What Did TV News Really Learn From 9/11?

Remember all those predications in the wake of the disasters that TV news would finally get serious — that more sober local newscasts would turn their attention to public affairs and that the networks would increase their coverage of happenings in other parts of the world? It might have happened at first, but it didn’t last. Time and the economy has taken its toll and much TV news has gotten thinner and more parochial, while enterprise reporting has diminished. But there may be a positive change: stations are better prepared to cover events of 9/11’s magnitude. Let’s hope they don’t need to.

TV news was so deeply involved in covering the terrorist attacks of 9/11 and those attacks were so traumatic that you would expect TV news was significantly changed by the experience. But has it?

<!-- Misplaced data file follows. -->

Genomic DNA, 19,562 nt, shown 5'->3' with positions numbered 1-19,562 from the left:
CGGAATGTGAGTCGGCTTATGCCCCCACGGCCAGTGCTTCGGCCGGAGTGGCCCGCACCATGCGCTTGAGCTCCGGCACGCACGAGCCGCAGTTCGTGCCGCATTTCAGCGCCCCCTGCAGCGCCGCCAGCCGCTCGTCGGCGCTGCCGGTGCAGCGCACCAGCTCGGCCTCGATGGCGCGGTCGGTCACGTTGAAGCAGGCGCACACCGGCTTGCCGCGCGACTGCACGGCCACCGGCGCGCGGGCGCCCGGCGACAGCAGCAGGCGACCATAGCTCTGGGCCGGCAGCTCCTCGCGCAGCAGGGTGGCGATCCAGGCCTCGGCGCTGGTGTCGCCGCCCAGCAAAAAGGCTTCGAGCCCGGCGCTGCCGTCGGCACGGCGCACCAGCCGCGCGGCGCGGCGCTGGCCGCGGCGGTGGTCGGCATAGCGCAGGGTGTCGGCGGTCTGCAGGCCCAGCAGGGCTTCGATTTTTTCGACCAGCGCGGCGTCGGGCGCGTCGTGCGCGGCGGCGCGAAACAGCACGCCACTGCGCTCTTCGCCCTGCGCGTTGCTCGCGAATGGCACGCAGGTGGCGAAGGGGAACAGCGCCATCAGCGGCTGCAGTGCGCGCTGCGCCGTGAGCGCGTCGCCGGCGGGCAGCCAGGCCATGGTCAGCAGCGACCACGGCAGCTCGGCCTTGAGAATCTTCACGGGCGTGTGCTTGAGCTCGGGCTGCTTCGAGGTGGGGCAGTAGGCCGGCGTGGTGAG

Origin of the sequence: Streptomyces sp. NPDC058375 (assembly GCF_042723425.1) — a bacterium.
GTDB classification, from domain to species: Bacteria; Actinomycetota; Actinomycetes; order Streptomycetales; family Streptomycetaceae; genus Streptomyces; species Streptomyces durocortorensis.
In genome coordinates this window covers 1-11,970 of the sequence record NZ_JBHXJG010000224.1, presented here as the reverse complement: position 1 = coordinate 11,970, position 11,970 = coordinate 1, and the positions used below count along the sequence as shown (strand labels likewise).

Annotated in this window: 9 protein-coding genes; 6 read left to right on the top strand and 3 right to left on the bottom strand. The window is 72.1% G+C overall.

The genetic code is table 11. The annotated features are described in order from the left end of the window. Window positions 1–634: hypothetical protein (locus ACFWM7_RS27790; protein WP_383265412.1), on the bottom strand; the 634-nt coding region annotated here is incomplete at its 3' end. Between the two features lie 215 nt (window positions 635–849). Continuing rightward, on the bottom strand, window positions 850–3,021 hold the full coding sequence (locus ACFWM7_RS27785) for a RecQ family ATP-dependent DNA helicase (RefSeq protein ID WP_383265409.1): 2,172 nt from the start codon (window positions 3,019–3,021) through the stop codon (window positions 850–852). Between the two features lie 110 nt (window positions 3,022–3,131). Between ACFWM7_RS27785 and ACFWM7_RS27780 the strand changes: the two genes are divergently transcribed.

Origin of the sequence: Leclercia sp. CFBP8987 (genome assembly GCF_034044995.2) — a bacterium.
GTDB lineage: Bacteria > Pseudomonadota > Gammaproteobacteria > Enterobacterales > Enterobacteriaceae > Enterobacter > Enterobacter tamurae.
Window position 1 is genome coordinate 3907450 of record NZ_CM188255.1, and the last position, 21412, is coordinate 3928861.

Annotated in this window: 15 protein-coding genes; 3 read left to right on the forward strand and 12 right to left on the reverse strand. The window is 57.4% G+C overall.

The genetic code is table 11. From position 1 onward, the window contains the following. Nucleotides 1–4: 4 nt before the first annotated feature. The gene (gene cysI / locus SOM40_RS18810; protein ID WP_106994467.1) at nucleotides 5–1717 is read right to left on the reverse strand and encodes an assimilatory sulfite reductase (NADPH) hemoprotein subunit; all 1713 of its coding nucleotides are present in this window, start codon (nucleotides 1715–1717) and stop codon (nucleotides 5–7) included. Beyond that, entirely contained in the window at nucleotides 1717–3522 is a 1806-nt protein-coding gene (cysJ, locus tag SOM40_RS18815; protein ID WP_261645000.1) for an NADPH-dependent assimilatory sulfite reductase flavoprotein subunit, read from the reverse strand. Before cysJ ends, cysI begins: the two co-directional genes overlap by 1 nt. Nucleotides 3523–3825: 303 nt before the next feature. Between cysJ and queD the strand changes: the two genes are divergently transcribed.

Certainly, those broadcast reporters on the scenes of the attacks were personally affected, perhaps scarred, especially those in New York who were right behind the police and firefighters in racing downtown, while everybody else was streaming uptown.

As part of our series on 9/11 this week, Carol Marin, then a reporter for CBS News, told TVNewsCheck‘s Contributing Editor P.J. Bednarski the story of her escape in New York, and there are many similar tales. For more, I recommend Covering Catastrophe: Broadcast Journalists Report September 11 (Bonus Books, Chicago, 2002). It’s a wonder that only one journalist, freelance photographer Bill Biggart, was killed there.